How Much Protein Should I Eat?

February 26, 2024

If there is one thing that can be said of we Americans, it’s that we love our meat! In our culture, barbeque grills are ubiquitous in our celebrations of summer. Unfortunately, our affinity for animal protein often results in us eating more than our body needs or can process in one meal. So, before you pack only that huge bag of jerky for your next hike on the Cumberland Trail, consider whether you should mix things up a bit.

What is Protein?

Proteins are composed of organic compounds called amino acids. Amino acids keep our bodies functioning at every level. The body requires 20 different amino acids in total, yet it can only make 11. The Amino acids that our bodies can make are called non-essential and the nine we must get from food because our body cannot make them are called essential amino acids.

We consider foods to be complete proteins or incomplete proteins based on their amino acid composition. Complete protein sources contain all nine of the amino acids our bodies cannot make. Incomplete proteins are those foods that lack any of the nine essential amino acids.

Protein is responsible for building and repairing cells and tissue like skin and muscle. It also oxygenates red blood cells which transport nutrients throughout the body, aids in digestion, regulates hormones, and speeds up the body’s recovery from exercise and injury.

Types of Proteins

Not all proteins are the same, some are animal-based, and others plant-based. Animal proteins are complete proteins, while most plant proteins are not, with soy being an exception. Additionally, animal-based proteins are bioavailable meaning they are more easily absorbed for use by the body than are plant-based proteins.

Examples of complete proteins:

  • Fish
  • Poultry
  • Eggs
  • Beef
  • Pork
  • Dairy

Sources of soy protein sources include:

  • Tofu
  • Edamame
  • Miso
  • Tempeh

Incomplete proteins include:

  • Legumes (beans, peas, lentils, peanuts)
  • Tree nuts
  • Seeds
  • Whole grains
  • Vegetables

It used to be considered necessary to carefully balance meals to include both complete and incomplete proteins, however, a healthy and versatile diet naturally does that.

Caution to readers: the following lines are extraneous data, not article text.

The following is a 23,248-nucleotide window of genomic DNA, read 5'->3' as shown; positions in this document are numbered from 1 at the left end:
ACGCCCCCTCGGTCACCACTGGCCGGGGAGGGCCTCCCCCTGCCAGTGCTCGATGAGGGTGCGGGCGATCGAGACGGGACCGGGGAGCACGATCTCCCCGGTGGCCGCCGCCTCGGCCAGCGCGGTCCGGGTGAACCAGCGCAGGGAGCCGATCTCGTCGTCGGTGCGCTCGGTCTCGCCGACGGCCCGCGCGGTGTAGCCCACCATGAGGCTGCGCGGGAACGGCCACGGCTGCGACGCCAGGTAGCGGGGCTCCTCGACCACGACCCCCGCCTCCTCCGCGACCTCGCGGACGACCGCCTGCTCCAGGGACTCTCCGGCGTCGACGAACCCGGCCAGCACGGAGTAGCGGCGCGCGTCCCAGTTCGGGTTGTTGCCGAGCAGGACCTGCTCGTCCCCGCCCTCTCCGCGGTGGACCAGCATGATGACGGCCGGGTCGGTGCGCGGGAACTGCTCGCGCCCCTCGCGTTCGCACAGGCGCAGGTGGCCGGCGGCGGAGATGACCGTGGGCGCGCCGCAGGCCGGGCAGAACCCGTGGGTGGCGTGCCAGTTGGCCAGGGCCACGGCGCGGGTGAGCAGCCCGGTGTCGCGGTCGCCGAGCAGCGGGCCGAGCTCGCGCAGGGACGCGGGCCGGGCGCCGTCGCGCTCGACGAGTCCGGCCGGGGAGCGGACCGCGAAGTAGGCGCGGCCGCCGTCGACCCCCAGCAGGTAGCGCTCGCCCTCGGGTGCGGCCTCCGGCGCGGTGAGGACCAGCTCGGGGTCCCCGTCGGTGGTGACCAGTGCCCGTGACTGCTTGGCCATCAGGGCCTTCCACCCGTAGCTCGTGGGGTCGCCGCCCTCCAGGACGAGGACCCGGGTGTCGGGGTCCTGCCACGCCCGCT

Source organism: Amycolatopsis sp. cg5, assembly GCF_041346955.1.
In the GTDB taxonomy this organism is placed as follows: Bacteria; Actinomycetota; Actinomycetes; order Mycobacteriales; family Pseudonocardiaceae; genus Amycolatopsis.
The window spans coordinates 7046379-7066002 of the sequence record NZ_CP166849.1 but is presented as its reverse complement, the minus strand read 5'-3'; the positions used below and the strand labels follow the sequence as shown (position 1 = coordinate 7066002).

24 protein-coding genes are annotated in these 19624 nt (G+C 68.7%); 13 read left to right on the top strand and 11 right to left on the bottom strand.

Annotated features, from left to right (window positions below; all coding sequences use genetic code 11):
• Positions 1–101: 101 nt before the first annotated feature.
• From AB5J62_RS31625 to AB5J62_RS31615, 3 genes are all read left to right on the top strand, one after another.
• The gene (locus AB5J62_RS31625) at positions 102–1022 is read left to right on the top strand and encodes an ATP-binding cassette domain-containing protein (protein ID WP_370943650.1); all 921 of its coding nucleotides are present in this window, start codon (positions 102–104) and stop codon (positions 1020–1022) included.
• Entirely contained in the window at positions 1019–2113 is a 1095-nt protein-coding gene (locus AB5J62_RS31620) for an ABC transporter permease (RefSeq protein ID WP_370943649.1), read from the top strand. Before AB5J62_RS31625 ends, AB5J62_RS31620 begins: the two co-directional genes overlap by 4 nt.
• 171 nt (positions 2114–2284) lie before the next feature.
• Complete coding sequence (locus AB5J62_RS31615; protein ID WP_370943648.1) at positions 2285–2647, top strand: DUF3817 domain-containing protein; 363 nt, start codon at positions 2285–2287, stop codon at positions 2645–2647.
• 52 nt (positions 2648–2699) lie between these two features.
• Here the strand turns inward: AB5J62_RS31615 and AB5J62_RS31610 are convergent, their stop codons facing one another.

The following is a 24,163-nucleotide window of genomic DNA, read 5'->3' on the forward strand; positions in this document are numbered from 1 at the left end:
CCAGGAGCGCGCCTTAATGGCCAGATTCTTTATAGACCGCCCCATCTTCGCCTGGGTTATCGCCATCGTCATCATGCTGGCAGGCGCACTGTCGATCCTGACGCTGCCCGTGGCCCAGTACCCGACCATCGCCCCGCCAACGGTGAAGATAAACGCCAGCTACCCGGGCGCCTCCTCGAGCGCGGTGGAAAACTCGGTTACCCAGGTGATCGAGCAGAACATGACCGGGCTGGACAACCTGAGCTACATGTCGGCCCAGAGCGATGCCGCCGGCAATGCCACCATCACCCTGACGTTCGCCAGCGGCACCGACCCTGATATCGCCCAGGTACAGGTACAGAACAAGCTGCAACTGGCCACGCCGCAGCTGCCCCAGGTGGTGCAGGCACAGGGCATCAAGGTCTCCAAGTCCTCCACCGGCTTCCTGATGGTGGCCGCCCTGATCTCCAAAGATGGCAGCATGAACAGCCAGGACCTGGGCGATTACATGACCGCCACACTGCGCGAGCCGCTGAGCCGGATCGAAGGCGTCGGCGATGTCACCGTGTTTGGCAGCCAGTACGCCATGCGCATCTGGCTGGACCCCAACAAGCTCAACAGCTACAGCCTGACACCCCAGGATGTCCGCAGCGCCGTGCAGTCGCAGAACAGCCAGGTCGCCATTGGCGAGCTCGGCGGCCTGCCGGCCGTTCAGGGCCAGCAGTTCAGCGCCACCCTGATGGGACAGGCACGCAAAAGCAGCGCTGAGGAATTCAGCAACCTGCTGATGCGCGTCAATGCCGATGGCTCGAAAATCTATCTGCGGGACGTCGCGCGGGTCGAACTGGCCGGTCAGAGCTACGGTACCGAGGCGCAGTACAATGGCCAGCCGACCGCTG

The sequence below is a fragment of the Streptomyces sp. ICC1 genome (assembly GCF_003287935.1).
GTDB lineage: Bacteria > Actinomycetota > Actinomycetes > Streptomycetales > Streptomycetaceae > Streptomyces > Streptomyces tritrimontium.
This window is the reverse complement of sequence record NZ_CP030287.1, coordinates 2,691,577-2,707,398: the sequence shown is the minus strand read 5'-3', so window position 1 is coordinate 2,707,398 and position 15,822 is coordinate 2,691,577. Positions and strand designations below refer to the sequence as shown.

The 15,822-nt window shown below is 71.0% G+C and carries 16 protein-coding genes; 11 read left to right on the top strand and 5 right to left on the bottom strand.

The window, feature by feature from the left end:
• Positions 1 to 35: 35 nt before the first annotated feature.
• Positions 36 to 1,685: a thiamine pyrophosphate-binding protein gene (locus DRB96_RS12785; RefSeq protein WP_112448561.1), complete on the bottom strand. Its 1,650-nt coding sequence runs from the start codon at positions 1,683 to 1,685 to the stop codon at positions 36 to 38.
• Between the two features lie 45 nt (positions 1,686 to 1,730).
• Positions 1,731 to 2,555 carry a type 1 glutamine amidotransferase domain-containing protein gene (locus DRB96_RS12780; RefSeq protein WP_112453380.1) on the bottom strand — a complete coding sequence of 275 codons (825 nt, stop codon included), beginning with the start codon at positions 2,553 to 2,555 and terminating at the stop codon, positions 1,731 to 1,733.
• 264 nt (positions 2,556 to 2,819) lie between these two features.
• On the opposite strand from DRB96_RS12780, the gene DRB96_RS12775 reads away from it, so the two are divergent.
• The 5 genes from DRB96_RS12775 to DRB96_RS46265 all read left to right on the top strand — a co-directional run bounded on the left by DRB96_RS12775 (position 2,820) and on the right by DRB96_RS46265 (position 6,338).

How Much Protein Do I Need?

Protein needs vary according to age, gender, amount of lean muscle, activity level, and overall health. Those who exercise regularly require more protein than sedentary people. Between the ages of 40 and 50 years old, a loss of muscle mass occurs which increases the need for protein by about a gram a day, which is about the weight of a thumbtack.

About 10% to 35% of a person’s daily calories should come from protein. So, if you need 2,000 calories a day your body only needs about 50 to 175 grams (1.8 oz – 6.2 oz) of protein. The average sedentary adult only needs about .8 grams (.03 oz) per kilogram (2.2 lbs.) of body weight. It is key to look for high-quality protein sources with fiber and without extras such as sugar, salt, and fat which can negatively impact your health.

High-Quality Protein Sources:

  • Beans and Legumes
  • Soy (like tofu & edamame)
  • Wild Salmon
  • Eggs
  • Greek Yogurt
  • Chicken Breast

Can Protein Affect My Weight?

Studies suggest that including protein in your morning meal can help with weight management because it helps to decrease your hunger throughout the day, uses more calories to digest, and is less easily stored as body fat than carbs and fat.

If you are looking to lose weight, a general rule is to burn 500 more calories than you consume in a day. Athletes should eat 1 to 1.5 grams of protein per pound of goal weight. If you are pursuing a significant weight loss goal, it’s a good idea to talk with your doctor so they can help you do it safely.

The US Department of Agriculture has created a dietary intake reference calculator that can help you determine the needs of your body.

If you need a protein powder-type supplement, look for one that contains a complete form of protein such as whey, casein, or soy, and remember, extra strength training is what leads to increased muscle mass, not increased protein intake.

Can I eat too much protein?

Yes. Like any food, it is important to watch how much protein you are eating. The body can only absorb 1-1.3 oz of protein at one time. The body is unable to store extra protein for use later, so instead, it is converted into fat which also leads to increased lipids in the blood, increased stress on your kidneys, and an increased risk of heart disease.

It is best to eat a varied diet for each meal and avoid the temptation to eat meals consisting of just protein. High-protein meals are low in carbohydrates and fiber which can lead to problems like bad breath, constipation, and headaches. Carbohydrates are important to include in a healthy diet but be careful to select ones that are high in fiber and sourced from whole grains.

Examples of Whole Grains:

  • Barley
  • Quinoa
  • Amaranth
  • Buckwheat
  • Oats
  • Bulgur Wheat
  • Wild Rice
  • Millet

Consuming more protein than you need can lead to an increase in LDL (bad) cholesterol, and for those with kidney disease, a decrease in kidney function. Your body relies on the kidneys to filter waste, acid, and extra water from the body. If your kidneys cannot keep up, the result is more toxins being trapped in the body.

Many people rely on supplements for some of their dietary needs but it’s key to realize that the Food and Drug Administration does not regulate the ingredients in supplements and not all supplements provide everything your body needs.

While we don’t offer nutritional services, we can help point you in the right direction or treat other common illnesses that may occur. Visit AFC Urgent Care Hixson today with no appointment necessary.

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